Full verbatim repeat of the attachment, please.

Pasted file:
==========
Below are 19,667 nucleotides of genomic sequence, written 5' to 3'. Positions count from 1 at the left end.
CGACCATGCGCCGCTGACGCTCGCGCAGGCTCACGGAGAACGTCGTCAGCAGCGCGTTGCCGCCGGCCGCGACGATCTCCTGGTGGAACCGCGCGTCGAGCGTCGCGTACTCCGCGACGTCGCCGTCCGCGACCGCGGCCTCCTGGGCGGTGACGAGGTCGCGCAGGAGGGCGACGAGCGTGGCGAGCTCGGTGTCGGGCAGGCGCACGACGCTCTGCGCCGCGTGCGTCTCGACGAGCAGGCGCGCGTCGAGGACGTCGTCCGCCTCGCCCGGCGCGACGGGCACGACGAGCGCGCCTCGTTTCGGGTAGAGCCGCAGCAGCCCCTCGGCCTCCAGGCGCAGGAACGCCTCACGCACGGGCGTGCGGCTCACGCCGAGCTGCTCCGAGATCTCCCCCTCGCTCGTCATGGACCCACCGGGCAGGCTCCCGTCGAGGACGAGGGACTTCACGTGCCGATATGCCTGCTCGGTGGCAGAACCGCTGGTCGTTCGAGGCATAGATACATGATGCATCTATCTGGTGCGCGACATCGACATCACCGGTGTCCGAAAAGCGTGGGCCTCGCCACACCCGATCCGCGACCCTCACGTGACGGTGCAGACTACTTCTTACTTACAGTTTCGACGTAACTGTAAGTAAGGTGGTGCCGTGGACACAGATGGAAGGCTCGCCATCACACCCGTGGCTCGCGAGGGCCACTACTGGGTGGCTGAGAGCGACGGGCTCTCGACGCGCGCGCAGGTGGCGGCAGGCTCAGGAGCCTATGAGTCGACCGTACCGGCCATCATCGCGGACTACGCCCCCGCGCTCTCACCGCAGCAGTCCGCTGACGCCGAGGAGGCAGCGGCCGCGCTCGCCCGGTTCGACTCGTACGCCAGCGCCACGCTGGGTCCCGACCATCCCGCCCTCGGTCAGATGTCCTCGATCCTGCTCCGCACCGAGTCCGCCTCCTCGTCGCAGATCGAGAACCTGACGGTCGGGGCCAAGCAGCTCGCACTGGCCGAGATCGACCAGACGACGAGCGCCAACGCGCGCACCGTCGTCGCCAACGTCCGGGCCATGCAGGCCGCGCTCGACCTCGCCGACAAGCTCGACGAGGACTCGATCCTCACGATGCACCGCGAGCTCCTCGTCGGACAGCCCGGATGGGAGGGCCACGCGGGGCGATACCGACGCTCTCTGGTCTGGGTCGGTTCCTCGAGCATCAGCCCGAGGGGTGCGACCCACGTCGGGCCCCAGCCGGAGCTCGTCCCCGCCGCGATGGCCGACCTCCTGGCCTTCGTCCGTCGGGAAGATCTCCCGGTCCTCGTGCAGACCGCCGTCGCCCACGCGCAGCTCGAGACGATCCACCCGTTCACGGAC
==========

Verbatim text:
Below are 19,667 nucleotides of genomic sequence, written 5' to 3'. Positions count from 1 at the left end.
CGACCATGCGCCGCTGACGCTCGCGCAGGCTCACGGAGAACGTCGTCAGCAGCGCGTTGCCGCCGGCCGCGACGATCTCCTGGTGGAACCGCGCGTCGAGCGTCGCGTACTCCGCGACGTCGCCGTCCGCGACCGCGGCCTCCTGGGCGGTGACGAGGTCGCGCAGGAGGGCGACGAGCGTGGCGAGCTCGGTGTCGGGCAGGCGCACGACGCTCTGCGCCGCGTGCGTCTCGACGAGCAGGCGCGCGTCGAGGACGTCGTCCGCCTCGCCCGGCGCGACGGGCACGACGAGCGCGCCTCGTTTCGGGTAGAGCCGCAGCAGCCCCTCGGCCTCCAGGCGCAGGAACGCCTCACGCACGGGCGTGCGGCTCACGCCGAGCTGCTCCGAGATCTCCCCCTCGCTCGTCATGGACCCACCGGGCAGGCTCCCGTCGAGGACGAGGGACTTCACGTGCCGATATGCCTGCTCGGTGGCAGAACCGCTGGTCGTTCGAGGCATAGATACATGATGCATCTATCTGGTGCGCGACATCGACATCACCGGTGTCCGAAAAGCGTGGGCCTCGCCACACCCGATCCGCGACCCTCACGTGACGGTGCAGACTACTTCTTACTTACAGTTTCGACGTAACTGTAAGTAAGGTGGTGCCGTGGACACAGATGGAAGGCTCGCCATCACACCCGTGGCTCGCGAGGGCCACTACTGGGTGGCTGAGAGCGACGGGCTCTCGACGCGCGCGCAGGTGGCGGCAGGCTCAGGAGCCTATGAGTCGACCGTACCGGCCATCATCGCGGACTACGCCCCCGCGCTCTCACCGCAGCAGTCCGCTGACGCCGAGGAGGCAGCGGCCGCGCTCGCCCGGTTCGACTCGTACGCCAGCGCCACGCTGGGTCCCGACCATCCCGCCCTCGGTCAGATGTCCTCGATCCTGCTCCGCACCGAGTCCGCCTCCTCGTCGCAGATCGAGAACCTGACGGTCGGGGCCAAGCAGCTCGCACTGGCCGAGATCGACCAGACGACGAGCGCCAACGCGCGCACCGTCGTCGCCAACGTCCGGGCCATGCAGGCCGCGCTCGACCTCGCCGACAAGCTCGACGAGGACTCGATCCTCACGATGCACCGCGAGCTCCTCGTCGGACAGCCCGGATGGGAGGGCCACGCGGGGCGATACCGACGCTCTCTGGTCTGGGTCGGTTCCTCGAGCATCAGCCCGAGGGGTGCGACCCACGTCGGGCCCCAGCCGGAGCTCGTCCCCGCCGCGATGGCCGACCTCCTGGCCTTCGTCCGTCGGGAAGATCTCCCGGTCCTCGTGCAGACCGCCGTCGCCCACGCGCAGCTCGAGACGATCCACCCGTTCACGGAC